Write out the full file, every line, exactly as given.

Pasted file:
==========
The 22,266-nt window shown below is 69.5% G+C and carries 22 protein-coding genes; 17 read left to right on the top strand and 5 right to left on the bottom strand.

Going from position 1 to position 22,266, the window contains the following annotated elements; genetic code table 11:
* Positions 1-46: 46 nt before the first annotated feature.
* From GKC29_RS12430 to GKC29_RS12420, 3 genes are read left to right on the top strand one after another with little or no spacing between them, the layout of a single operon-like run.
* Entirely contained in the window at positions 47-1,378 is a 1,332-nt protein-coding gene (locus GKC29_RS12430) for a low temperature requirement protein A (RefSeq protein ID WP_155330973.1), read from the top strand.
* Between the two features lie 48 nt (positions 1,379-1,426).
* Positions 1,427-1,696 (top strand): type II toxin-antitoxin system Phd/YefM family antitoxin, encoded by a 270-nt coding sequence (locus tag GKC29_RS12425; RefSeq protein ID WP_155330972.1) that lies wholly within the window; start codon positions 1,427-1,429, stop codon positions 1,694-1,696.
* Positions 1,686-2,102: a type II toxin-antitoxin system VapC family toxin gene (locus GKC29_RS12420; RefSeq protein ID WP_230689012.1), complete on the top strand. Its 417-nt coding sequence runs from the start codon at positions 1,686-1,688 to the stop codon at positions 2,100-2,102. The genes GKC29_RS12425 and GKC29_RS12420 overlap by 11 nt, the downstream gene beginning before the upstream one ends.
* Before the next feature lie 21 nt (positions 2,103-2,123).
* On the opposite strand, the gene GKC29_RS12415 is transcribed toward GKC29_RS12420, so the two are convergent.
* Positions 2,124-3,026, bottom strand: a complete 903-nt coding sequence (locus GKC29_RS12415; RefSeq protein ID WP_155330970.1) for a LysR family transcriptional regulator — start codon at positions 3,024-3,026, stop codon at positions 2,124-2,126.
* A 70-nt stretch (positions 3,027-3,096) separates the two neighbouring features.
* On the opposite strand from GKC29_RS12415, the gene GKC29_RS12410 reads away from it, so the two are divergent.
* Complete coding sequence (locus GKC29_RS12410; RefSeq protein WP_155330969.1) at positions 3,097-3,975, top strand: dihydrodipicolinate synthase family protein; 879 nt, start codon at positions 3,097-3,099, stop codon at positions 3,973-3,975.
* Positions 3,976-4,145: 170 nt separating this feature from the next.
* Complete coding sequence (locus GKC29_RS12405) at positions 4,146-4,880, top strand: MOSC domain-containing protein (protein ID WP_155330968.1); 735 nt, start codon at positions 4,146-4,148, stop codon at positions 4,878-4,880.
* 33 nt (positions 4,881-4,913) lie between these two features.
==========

The 22,266-nt window shown below is 69.5% G+C and carries 22 protein-coding genes; 17 read left to right on the top strand and 5 right to left on the bottom strand.

Going from position 1 to position 22,266, the window contains the following annotated elements; genetic code table 11:
* Positions 1-46: 46 nt before the first annotated feature.
* From GKC29_RS12430 to GKC29_RS12420, 3 genes are read left to right on the top strand one after another with little or no spacing between them, the layout of a single operon-like run.
* Entirely contained in the window at positions 47-1,378 is a 1,332-nt protein-coding gene (locus GKC29_RS12430) for a low temperature requirement protein A (RefSeq protein ID WP_155330973.1), read from the top strand.
* Between the two features lie 48 nt (positions 1,379-1,426).
* Positions 1,427-1,696 (top strand): type II toxin-antitoxin system Phd/YefM family antitoxin, encoded by a 270-nt coding sequence (locus tag GKC29_RS12425; RefSeq protein ID WP_155330972.1) that lies wholly within the window; start codon positions 1,427-1,429, stop codon positions 1,694-1,696.
* Positions 1,686-2,102: a type II toxin-antitoxin system VapC family toxin gene (locus GKC29_RS12420; RefSeq protein ID WP_230689012.1), complete on the top strand. Its 417-nt coding sequence runs from the start codon at positions 1,686-1,688 to the stop codon at positions 2,100-2,102. The genes GKC29_RS12425 and GKC29_RS12420 overlap by 11 nt, the downstream gene beginning before the upstream one ends.
* Before the next feature lie 21 nt (positions 2,103-2,123).
* On the opposite strand, the gene GKC29_RS12415 is transcribed toward GKC29_RS12420, so the two are convergent.
* Positions 2,124-3,026, bottom strand: a complete 903-nt coding sequence (locus GKC29_RS12415; RefSeq protein ID WP_155330970.1) for a LysR family transcriptional regulator — start codon at positions 3,024-3,026, stop codon at positions 2,124-2,126.
* A 70-nt stretch (positions 3,027-3,096) separates the two neighbouring features.
* On the opposite strand from GKC29_RS12415, the gene GKC29_RS12410 reads away from it, so the two are divergent.
* Complete coding sequence (locus GKC29_RS12410; RefSeq protein WP_155330969.1) at positions 3,097-3,975, top strand: dihydrodipicolinate synthase family protein; 879 nt, start codon at positions 3,097-3,099, stop codon at positions 3,973-3,975.
* Positions 3,976-4,145: 170 nt separating this feature from the next.
* Complete coding sequence (locus GKC29_RS12405) at positions 4,146-4,880, top strand: MOSC domain-containing protein (protein ID WP_155330968.1); 735 nt, start codon at positions 4,146-4,148, stop codon at positions 4,878-4,880.
* 33 nt (positions 4,881-4,913) lie between these two features.